>> It's taken 2,500 years, but Rome has finally chosen its first female mayor. Virginia Raggi winning 67% of the vote in a run-off election. It's a thumping victory for the insurgent, Five-Star Party which also saw a shock win in Turin. Reuters Rome Correspondent, Isla Binnie. The mayoral votes in Rome and Turin are a huge breakthrough for the Five Star Movement, partly because they've swept away the prime minister's candidates for mayors in both of those cities.
And partly, because they're being given the chance to show whether they can govern day-to-day in these cities. And in the case of Rome that's a particularly daunting task because Rome is famous for its bureaucracy and there's an ongoing corruption trial going on.>> The result's a big setback for Prime Minister Mateo Renzi and his ruling coalition.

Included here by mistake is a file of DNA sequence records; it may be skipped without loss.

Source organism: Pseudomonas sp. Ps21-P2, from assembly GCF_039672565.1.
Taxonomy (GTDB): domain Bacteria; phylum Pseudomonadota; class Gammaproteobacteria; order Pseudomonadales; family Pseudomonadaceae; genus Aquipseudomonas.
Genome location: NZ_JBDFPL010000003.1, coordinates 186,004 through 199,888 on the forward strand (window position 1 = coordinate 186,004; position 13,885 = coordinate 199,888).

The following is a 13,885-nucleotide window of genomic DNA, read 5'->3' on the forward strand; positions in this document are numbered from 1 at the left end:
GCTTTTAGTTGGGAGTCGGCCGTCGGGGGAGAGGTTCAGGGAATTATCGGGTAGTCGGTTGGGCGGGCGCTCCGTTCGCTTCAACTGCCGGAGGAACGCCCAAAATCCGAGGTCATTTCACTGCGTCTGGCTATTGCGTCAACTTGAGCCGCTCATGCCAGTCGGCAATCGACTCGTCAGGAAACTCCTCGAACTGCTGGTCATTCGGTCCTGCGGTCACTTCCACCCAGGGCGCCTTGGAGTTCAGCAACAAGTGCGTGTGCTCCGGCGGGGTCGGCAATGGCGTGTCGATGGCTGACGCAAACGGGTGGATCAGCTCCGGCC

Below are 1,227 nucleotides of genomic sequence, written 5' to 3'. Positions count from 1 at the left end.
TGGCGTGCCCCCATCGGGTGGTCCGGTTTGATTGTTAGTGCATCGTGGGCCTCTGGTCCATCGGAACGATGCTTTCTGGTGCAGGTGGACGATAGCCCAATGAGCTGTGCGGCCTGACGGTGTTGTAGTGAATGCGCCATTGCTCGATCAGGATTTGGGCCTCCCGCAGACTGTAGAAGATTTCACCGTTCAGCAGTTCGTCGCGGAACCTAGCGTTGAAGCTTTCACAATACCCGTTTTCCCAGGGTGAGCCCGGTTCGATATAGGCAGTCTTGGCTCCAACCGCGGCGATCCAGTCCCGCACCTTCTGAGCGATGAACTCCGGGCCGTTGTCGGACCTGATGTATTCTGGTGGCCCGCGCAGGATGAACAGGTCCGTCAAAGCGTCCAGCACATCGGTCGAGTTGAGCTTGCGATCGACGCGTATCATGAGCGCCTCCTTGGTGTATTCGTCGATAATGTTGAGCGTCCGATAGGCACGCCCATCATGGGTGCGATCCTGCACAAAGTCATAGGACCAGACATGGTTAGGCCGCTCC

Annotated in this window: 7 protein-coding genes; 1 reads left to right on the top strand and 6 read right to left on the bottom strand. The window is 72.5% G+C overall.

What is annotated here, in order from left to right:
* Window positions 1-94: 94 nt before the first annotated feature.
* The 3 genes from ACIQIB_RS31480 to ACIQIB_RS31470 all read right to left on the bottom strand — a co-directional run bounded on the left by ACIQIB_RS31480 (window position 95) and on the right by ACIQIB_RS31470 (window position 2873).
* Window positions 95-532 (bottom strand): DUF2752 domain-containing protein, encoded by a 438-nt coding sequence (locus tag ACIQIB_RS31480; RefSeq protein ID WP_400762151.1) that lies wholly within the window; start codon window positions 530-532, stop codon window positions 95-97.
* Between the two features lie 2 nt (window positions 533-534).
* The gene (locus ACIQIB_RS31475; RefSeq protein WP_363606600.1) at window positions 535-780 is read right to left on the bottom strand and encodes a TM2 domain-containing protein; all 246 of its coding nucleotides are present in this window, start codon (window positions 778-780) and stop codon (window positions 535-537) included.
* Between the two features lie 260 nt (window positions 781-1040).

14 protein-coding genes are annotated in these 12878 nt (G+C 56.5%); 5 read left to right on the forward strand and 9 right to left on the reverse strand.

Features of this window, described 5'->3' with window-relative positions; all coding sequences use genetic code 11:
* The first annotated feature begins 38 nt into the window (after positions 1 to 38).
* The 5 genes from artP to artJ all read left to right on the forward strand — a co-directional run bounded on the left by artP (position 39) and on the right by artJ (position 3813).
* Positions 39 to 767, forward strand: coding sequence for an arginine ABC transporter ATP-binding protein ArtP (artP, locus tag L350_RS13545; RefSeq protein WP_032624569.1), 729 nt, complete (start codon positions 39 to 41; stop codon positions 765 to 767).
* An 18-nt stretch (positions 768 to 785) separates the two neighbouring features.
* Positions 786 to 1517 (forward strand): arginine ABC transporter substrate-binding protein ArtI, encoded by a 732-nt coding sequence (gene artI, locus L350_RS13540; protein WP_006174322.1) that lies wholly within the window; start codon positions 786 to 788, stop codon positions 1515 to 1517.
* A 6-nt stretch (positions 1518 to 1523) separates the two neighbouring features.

They cast a cloud over his chances for winning the do-or-die October referendum on constitutional reform.>> Renzi has insisted that the local votes have no bearing on his government, but the risk is that he could struggle to rally popular support behind the referendum that he's called for October.
Already within his own party there are divisions about the proposal that he's put to this popular vote, and lots of the opposition is firmly opposed to it.>> Renzi has said he will step down if he does loose. If that means fresh elections, it just might be another big opportunity for the Five Star movement.